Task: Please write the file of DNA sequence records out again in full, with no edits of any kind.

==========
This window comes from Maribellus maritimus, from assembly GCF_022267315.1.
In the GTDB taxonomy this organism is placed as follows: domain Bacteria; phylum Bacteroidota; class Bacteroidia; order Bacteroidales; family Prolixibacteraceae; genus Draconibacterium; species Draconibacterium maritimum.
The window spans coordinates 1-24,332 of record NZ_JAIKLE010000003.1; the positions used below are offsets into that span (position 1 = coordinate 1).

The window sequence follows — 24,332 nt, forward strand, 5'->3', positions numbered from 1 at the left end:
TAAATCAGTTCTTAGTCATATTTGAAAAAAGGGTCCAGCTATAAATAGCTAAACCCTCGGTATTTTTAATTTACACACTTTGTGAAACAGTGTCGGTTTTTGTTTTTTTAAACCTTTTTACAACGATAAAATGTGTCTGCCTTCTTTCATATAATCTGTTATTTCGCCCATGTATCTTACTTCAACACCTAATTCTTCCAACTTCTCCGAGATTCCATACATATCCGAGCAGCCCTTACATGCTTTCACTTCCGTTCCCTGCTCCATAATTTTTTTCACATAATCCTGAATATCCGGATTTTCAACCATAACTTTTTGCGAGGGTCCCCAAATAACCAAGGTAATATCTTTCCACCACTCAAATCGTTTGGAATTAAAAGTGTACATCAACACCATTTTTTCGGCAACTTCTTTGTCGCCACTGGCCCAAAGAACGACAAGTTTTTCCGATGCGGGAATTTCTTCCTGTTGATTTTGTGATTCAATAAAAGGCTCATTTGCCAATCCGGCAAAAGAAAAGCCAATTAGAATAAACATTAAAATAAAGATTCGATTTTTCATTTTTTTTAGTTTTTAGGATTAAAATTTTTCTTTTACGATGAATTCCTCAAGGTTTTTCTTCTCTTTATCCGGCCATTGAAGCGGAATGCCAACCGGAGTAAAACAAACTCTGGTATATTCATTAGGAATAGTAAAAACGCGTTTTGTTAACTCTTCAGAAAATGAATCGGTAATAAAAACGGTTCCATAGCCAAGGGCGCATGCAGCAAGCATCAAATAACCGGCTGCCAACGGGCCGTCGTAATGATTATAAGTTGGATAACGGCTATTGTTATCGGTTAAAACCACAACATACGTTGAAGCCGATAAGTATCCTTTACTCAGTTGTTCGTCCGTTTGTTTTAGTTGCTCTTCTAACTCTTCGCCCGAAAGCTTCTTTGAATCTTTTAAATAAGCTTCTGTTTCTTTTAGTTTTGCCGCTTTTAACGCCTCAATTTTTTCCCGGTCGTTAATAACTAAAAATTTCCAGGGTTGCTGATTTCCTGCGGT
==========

This window comes from Maribellus maritimus, from assembly GCF_022267315.1.
In the GTDB taxonomy this organism is placed as follows: domain Bacteria; phylum Bacteroidota; class Bacteroidia; order Bacteroidales; family Prolixibacteraceae; genus Draconibacterium; species Draconibacterium maritimum.
The window spans coordinates 1-24,332 of record NZ_JAIKLE010000003.1; the positions used below are offsets into that span (position 1 = coordinate 1).

The window sequence follows — 24,332 nt, forward strand, 5'->3', positions numbered from 1 at the left end:
TAAATCAGTTCTTAGTCATATTTGAAAAAAGGGTCCAGCTATAAATAGCTAAACCCTCGGTATTTTTAATTTACACACTTTGTGAAACAGTGTCGGTTTTTGTTTTTTTAAACCTTTTTACAACGATAAAATGTGTCTGCCTTCTTTCATATAATCTGTTATTTCGCCCATGTATCTTACTTCAACACCTAATTCTTCCAACTTCTCCGAGATTCCATACATATCCGAGCAGCCCTTACATGCTTTCACTTCCGTTCCCTGCTCCATAATTTTTTTCACATAATCCTGAATATCCGGATTTTCAACCATAACTTTTTGCGAGGGTCCCCAAATAACCAAGGTAATATCTTTCCACCACTCAAATCGTTTGGAATTAAAAGTGTACATCAACACCATTTTTTCGGCAACTTCTTTGTCGCCACTGGCCCAAAGAACGACAAGTTTTTCCGATGCGGGAATTTCTTCCTGTTGATTTTGTGATTCAATAAAAGGCTCATTTGCCAATCCGGCAAAAGAAAAGCCAATTAGAATAAACATTAAAATAAAGATTCGATTTTTCATTTTTTTTAGTTTTTAGGATTAAAATTTTTCTTTTACGATGAATTCCTCAAGGTTTTTCTTCTCTTTATCCGGCCATTGAAGCGGAATGCCAACCGGAGTAAAACAAACTCTGGTATATTCATTAGGAATAGTAAAAACGCGTTTTGTTAACTCTTCAGAAAATGAATCGGTAATAAAAACGGTTCCATAGCCAAGGGCGCATGCAGCAAGCATCAAATAACCGGCTGCCAACGGGCCGTCGTAATGATTATAAGTTGGATAACGGCTATTGTTATCGGTTAAAACCACAACATACGTTGAAGCCGATAAGTATCCTTTACTCAGTTGTTCGTCCGTTTGTTTTAGTTGCTCTTCTAACTCTTCGCCCGAAAGCTTCTTTGAATCTTTTAAATAAGCTTCTGTTTCTTTTAGTTTTGCCGCTTTTAACGCCTCAATTTTTTCCCGGTCGTTAATAACTAAAAATTTCCAGGGTTGCTGATTTCCTGCGGT